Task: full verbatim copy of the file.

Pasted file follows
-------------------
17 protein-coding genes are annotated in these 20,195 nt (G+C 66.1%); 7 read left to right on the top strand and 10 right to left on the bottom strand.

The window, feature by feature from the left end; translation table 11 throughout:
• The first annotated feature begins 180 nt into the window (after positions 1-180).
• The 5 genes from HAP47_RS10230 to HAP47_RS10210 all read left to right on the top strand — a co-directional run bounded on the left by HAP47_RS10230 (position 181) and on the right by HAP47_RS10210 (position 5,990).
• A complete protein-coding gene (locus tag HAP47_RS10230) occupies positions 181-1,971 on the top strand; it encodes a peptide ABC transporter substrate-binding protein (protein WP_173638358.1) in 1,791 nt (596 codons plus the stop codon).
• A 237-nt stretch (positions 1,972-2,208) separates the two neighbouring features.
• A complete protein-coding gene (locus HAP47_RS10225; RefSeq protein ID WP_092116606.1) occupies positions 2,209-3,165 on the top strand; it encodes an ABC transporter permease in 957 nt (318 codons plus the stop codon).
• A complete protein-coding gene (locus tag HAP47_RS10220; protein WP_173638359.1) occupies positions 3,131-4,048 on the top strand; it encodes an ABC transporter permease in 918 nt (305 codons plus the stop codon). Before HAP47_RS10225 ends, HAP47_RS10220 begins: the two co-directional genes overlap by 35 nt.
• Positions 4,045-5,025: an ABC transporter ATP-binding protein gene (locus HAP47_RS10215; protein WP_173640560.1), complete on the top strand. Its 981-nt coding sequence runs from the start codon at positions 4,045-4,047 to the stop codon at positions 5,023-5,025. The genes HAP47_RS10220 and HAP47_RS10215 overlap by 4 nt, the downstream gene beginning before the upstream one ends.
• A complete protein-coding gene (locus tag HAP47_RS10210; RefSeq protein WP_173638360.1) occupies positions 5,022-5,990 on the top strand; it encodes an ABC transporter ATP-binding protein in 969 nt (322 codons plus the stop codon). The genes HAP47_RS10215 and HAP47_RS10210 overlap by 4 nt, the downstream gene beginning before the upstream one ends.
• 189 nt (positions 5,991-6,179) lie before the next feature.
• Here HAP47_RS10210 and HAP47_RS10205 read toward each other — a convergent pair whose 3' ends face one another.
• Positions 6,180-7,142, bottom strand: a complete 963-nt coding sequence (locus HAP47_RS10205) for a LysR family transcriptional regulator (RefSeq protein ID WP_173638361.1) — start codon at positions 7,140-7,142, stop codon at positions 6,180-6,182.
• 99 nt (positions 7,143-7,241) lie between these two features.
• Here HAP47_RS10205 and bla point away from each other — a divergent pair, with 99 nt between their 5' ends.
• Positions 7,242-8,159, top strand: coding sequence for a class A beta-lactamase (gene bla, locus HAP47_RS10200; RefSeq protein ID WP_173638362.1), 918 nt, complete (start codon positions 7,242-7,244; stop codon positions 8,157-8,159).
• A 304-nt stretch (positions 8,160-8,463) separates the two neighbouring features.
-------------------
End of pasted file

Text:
17 protein-coding genes are annotated in these 20,195 nt (G+C 66.1%); 7 read left to right on the top strand and 10 right to left on the bottom strand.

The window, feature by feature from the left end; translation table 11 throughout:
• The first annotated feature begins 180 nt into the window (after positions 1-180).
• The 5 genes from HAP47_RS10230 to HAP47_RS10210 all read left to right on the top strand — a co-directional run bounded on the left by HAP47_RS10230 (position 181) and on the right by HAP47_RS10210 (position 5,990).
• A complete protein-coding gene (locus tag HAP47_RS10230) occupies positions 181-1,971 on the top strand; it encodes a peptide ABC transporter substrate-binding protein (protein WP_173638358.1) in 1,791 nt (596 codons plus the stop codon).
• A 237-nt stretch (positions 1,972-2,208) separates the two neighbouring features.
• A complete protein-coding gene (locus HAP47_RS10225; RefSeq protein ID WP_092116606.1) occupies positions 2,209-3,165 on the top strand; it encodes an ABC transporter permease in 957 nt (318 codons plus the stop codon).
• A complete protein-coding gene (locus tag HAP47_RS10220; protein WP_173638359.1) occupies positions 3,131-4,048 on the top strand; it encodes an ABC transporter permease in 918 nt (305 codons plus the stop codon). Before HAP47_RS10225 ends, HAP47_RS10220 begins: the two co-directional genes overlap by 35 nt.
• Positions 4,045-5,025: an ABC transporter ATP-binding protein gene (locus HAP47_RS10215; protein WP_173640560.1), complete on the top strand. Its 981-nt coding sequence runs from the start codon at positions 4,045-4,047 to the stop codon at positions 5,023-5,025. The genes HAP47_RS10220 and HAP47_RS10215 overlap by 4 nt, the downstream gene beginning before the upstream one ends.
• A complete protein-coding gene (locus tag HAP47_RS10210; RefSeq protein WP_173638360.1) occupies positions 5,022-5,990 on the top strand; it encodes an ABC transporter ATP-binding protein in 969 nt (322 codons plus the stop codon). The genes HAP47_RS10215 and HAP47_RS10210 overlap by 4 nt, the downstream gene beginning before the upstream one ends.
• 189 nt (positions 5,991-6,179) lie before the next feature.
• Here HAP47_RS10210 and HAP47_RS10205 read toward each other — a convergent pair whose 3' ends face one another.
• Positions 6,180-7,142, bottom strand: a complete 963-nt coding sequence (locus HAP47_RS10205) for a LysR family transcriptional regulator (RefSeq protein ID WP_173638361.1) — start codon at positions 7,140-7,142, stop codon at positions 6,180-6,182.
• 99 nt (positions 7,143-7,241) lie between these two features.
• Here HAP47_RS10205 and bla point away from each other — a divergent pair, with 99 nt between their 5' ends.
• Positions 7,242-8,159, top strand: coding sequence for a class A beta-lactamase (gene bla, locus HAP47_RS10200; RefSeq protein ID WP_173638362.1), 918 nt, complete (start codon positions 7,242-7,244; stop codon positions 8,157-8,159).
• A 304-nt stretch (positions 8,160-8,463) separates the two neighbouring features.